Martha Wright Griffiths (January 29, 1912 - April 22, 2003) was an American lawyer and judge before being elected to the United States House of Representatives in 1954. Griffiths was the first woman to serve on the powerful House Committee on Ways and Means. She was also the person most responsible for including the prohibition of sex discrimination in the Civil Rights Act of 1964. Griffiths was also the first female Lieutenant Governor of Michigan.
Martha Edna Wright, was born in Pierce City, Missouri. She attended public schools, and went on to graduate with a B.A. from the University of Missouri, Columbia in 1934. She choose to continue her education by studying law, and graduated from the University of Michigan Law School in 1940.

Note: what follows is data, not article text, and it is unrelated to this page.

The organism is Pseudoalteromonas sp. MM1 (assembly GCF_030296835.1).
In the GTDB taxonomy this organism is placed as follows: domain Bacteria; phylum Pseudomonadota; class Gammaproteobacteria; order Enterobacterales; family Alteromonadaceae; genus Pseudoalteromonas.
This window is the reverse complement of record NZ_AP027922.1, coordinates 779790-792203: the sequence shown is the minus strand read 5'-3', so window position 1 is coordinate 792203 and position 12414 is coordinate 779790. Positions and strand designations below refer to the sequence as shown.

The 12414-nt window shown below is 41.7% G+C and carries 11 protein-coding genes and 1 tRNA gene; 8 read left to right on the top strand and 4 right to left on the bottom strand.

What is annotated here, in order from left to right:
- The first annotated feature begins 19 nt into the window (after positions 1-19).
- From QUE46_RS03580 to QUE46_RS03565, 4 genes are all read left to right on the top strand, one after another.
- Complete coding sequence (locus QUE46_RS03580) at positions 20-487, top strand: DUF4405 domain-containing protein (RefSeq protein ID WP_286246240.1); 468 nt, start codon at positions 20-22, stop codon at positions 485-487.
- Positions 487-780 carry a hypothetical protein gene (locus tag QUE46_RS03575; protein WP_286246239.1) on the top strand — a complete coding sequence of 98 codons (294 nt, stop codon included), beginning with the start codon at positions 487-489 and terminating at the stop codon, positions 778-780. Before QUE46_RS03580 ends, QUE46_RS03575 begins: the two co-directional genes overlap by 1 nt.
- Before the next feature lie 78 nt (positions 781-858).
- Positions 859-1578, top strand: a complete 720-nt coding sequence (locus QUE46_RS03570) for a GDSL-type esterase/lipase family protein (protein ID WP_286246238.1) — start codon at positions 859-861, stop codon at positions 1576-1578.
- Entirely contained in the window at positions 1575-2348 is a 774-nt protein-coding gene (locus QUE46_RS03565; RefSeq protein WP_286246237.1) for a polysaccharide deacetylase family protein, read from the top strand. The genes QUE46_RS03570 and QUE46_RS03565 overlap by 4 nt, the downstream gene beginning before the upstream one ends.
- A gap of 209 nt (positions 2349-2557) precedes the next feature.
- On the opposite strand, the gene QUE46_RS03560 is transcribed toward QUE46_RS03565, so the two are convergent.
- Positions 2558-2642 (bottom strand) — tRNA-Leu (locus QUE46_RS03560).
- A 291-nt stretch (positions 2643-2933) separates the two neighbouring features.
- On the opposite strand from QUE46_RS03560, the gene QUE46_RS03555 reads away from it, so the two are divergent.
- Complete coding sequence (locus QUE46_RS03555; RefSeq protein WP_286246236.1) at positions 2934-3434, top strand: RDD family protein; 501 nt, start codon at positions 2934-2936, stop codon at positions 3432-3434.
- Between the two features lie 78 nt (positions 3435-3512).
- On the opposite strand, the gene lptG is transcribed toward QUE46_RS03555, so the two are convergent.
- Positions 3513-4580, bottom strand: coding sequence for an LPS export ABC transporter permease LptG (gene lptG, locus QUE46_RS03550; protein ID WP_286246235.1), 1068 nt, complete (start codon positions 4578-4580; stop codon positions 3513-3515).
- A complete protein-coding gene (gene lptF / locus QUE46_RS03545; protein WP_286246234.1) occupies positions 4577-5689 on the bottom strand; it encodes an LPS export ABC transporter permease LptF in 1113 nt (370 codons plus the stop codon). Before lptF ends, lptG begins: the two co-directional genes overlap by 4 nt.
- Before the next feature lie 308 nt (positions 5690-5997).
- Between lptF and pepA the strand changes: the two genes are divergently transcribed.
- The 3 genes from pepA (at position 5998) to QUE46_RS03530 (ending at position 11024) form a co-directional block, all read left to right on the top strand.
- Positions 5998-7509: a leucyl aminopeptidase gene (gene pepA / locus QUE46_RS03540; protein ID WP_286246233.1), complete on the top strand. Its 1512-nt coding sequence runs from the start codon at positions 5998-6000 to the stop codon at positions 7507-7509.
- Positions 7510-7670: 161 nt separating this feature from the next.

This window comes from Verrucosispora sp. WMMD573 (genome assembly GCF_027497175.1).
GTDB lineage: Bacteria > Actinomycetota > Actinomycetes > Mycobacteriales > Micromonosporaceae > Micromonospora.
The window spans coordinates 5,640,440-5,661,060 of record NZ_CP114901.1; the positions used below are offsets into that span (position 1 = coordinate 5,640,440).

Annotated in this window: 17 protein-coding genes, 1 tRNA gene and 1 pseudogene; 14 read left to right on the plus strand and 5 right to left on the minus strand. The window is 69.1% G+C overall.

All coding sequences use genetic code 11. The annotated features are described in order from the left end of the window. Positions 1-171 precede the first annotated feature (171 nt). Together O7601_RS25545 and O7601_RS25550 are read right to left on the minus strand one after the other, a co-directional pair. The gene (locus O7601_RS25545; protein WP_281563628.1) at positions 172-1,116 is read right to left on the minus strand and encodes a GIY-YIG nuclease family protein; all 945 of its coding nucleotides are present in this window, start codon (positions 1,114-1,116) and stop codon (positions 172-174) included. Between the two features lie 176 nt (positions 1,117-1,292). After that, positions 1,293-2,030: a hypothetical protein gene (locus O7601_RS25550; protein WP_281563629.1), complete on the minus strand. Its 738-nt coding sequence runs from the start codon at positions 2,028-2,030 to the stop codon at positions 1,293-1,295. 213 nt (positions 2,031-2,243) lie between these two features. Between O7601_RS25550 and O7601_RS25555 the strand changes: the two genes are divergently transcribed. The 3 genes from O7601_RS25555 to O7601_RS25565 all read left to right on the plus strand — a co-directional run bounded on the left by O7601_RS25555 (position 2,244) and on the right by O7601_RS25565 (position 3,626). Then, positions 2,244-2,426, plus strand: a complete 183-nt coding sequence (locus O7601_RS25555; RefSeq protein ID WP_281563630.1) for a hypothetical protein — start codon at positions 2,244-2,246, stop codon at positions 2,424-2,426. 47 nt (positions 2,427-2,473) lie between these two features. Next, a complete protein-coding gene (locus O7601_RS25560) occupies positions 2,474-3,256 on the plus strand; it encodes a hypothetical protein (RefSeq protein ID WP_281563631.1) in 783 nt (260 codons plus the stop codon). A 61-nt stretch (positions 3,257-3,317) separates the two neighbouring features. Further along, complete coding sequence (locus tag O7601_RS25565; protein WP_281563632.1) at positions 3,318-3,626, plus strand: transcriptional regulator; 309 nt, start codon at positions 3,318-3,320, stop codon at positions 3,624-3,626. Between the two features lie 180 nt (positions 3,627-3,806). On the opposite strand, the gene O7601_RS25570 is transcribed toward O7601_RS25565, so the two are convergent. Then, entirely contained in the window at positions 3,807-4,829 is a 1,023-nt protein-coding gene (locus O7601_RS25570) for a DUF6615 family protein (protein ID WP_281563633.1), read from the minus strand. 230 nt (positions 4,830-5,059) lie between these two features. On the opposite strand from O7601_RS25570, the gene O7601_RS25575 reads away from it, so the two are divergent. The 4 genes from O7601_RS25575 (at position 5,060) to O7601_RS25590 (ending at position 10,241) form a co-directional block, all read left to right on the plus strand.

She worked as a lawyer in private practice then in the legal department of the American Automobile Insurance Co. in Detroit from 1941 - 1942 and then as the Ordnance District contract negotiator from 1942 - 1946. She was elected to the Michigan state house of representatives, serving from 1949 to 1953. In 1953 she was appointed as recorder and judge of the Recorder's Court in Detroit and sat as judge from 1953 - 1954 - the first woman to do so.
She sat as a delegate at the Democratic National Convention in 1956 and 1968 and was elected as a Democrat to the Eighty-fourth Congress and to the nine following Congresses (January 3, 1955 - December 31, 1974), she was not a candidate for reelection to the Ninety-fourth Congress in 1974.
Following her time in Federal politics, she practiced law and then served as the Lieutenant Governor of Michigan from 1983 - 1991. She was inducted into the Michigan Women's Hall of Fame in 1983 and the National Women's Hall of Fame a decade later in 1993.